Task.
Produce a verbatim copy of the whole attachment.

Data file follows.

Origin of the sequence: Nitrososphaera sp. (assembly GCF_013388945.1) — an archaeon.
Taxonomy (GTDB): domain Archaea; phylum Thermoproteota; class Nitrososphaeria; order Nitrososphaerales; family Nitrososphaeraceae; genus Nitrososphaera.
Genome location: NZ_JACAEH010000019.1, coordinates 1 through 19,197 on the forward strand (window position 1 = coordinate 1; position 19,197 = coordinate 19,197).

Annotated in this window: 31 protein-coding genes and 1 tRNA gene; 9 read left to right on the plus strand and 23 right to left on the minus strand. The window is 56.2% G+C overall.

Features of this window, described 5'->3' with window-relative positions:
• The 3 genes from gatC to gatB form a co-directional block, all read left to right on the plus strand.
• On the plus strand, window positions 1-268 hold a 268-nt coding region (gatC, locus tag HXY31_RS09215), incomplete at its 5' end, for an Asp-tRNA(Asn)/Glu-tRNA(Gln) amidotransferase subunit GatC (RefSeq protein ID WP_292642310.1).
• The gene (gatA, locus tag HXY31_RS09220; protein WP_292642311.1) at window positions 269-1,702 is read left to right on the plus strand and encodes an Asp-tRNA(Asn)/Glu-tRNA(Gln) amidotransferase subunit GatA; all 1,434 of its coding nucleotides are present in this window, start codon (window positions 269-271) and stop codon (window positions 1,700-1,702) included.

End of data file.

Origin of the sequence: Nitrososphaera sp. (assembly GCF_013388945.1) — an archaeon.
Taxonomy (GTDB): domain Archaea; phylum Thermoproteota; class Nitrososphaeria; order Nitrososphaerales; family Nitrososphaeraceae; genus Nitrososphaera.
Genome location: NZ_JACAEH010000019.1, coordinates 1 through 19,197 on the forward strand (window position 1 = coordinate 1; position 19,197 = coordinate 19,197).

Annotated in this window: 31 protein-coding genes and 1 tRNA gene; 9 read left to right on the plus strand and 23 right to left on the minus strand. The window is 56.2% G+C overall.

Features of this window, described 5'->3' with window-relative positions:
• The 3 genes from gatC to gatB form a co-directional block, all read left to right on the plus strand.
• On the plus strand, window positions 1-268 hold a 268-nt coding region (gatC, locus tag HXY31_RS09215), incomplete at its 5' end, for an Asp-tRNA(Asn)/Glu-tRNA(Gln) amidotransferase subunit GatC (RefSeq protein ID WP_292642310.1).
• The gene (gatA, locus tag HXY31_RS09220; protein WP_292642311.1) at window positions 269-1,702 is read left to right on the plus strand and encodes an Asp-tRNA(Asn)/Glu-tRNA(Gln) amidotransferase subunit GatA; all 1,434 of its coding nucleotides are present in this window, start codon (window positions 269-271) and stop codon (window positions 1,700-1,702) included.